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Ophthalmoscopic Appearances of Peripheral Pigmentary Tapeto‐retinal Dystrophy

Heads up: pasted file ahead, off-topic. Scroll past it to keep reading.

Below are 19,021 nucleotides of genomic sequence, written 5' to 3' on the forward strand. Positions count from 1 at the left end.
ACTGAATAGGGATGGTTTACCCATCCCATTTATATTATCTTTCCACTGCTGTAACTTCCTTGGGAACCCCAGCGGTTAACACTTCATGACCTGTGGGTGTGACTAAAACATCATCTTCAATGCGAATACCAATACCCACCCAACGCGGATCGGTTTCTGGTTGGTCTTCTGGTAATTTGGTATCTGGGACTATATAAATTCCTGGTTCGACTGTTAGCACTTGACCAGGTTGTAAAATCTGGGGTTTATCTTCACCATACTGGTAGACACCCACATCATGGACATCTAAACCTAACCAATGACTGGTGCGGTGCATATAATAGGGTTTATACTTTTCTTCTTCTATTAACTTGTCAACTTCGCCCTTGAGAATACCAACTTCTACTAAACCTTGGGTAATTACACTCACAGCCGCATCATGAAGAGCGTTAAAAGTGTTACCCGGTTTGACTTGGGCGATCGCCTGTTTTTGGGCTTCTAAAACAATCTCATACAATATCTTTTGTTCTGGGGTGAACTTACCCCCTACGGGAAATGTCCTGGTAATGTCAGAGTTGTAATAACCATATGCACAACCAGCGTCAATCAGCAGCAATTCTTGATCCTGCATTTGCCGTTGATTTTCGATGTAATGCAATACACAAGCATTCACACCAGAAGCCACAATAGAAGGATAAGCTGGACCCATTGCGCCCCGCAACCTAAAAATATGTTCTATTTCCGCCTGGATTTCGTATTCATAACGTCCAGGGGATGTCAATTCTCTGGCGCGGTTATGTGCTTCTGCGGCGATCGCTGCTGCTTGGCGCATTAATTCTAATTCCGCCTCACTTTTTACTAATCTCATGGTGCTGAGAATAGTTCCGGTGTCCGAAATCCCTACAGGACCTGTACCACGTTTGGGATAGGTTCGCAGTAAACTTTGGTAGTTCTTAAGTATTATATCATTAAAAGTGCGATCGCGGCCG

The early ophthalmoscopic signs of typical retinitis pigmentosa are described, with the support of plain photographs of the fundus oculi. Ten cases, aged between 7 and 14 years, are reported, with others, showing early diagnostic ophthalmoscopic signs. Emphasis is placed on three early signs: retinal vessel narrowing, increased visibility of the choroid and the appearance of white material in the fundus. The association of this white material with pigment clumping is especially pointed out, with the suggestion that it is a secretory product of the pigment epithelium and is situated in or adjacent to the pigment epithelium. Critical ophthalmoscopy, plain fundal photography and leisured study of photographs comparing a suspected case with a normal relative can lead to early diagnosis in many patients in the first two decades of life before “bone-corpuscle” pigment deposits occur.